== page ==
Today, thanks to vaccines, many of the deadliest infectious diseases are preventable. The availability of effective vaccines has led to dramatic increases in life expectancy. At the same time, paradoxically, as the threat of infectious disease has become less apparent, there is a rise in citizen concerns about the purpose and safety of vaccines. To understand the value and importance of vaccinations, people need to be informed about both the risks of being unvaccinated and the safety and efficacy of vaccinations. The fewer deadly infectious diseases that circulate, the harder it can become to communicate the value of vaccinations.
Key factors in vaccine demand generation — such as how people receive information, how they make sense of the world, and who they trust — have also been affected by dramatic changes driven by both technological and cultural transformations. This has made it harder for people to assess the risks of being unvaccinated or the safety and efficacy of vaccines.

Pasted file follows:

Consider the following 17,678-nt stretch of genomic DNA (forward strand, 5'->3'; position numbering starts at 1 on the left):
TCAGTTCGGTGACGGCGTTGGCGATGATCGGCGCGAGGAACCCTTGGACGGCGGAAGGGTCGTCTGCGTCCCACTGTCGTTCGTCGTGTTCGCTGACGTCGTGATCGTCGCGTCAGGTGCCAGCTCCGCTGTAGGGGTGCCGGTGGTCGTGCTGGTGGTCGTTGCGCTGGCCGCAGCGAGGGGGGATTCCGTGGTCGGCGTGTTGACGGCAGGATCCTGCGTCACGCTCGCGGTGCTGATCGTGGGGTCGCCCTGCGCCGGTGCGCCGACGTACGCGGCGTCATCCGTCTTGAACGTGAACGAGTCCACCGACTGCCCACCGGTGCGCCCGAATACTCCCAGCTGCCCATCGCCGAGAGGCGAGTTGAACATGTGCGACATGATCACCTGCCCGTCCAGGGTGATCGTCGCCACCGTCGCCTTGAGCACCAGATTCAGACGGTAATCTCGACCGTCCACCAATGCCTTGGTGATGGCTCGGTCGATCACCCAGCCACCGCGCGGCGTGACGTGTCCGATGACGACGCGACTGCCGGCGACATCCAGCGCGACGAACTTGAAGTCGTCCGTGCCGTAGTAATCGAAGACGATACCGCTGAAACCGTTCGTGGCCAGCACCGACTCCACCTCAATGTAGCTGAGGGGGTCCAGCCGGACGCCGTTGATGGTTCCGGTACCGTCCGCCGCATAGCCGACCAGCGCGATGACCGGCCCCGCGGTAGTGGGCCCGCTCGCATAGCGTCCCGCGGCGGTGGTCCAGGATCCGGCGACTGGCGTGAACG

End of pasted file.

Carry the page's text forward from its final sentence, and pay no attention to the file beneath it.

For some Americans, vaccination is also closely connected to individual, collective and intergenerational memory: Black and Brown Americans’ experiences with healthcare and other social goods are different from those of white Americans. Instead of being offered life-saving vaccines or treatments, Black Americans have been coerced into serving as test subjects in medical experiments. To this day, we see stark disparities in the quality of health services offered and delivered by race. Institutions and individuals in medicine and public health have urgent work to do better and earn the trust of these communities.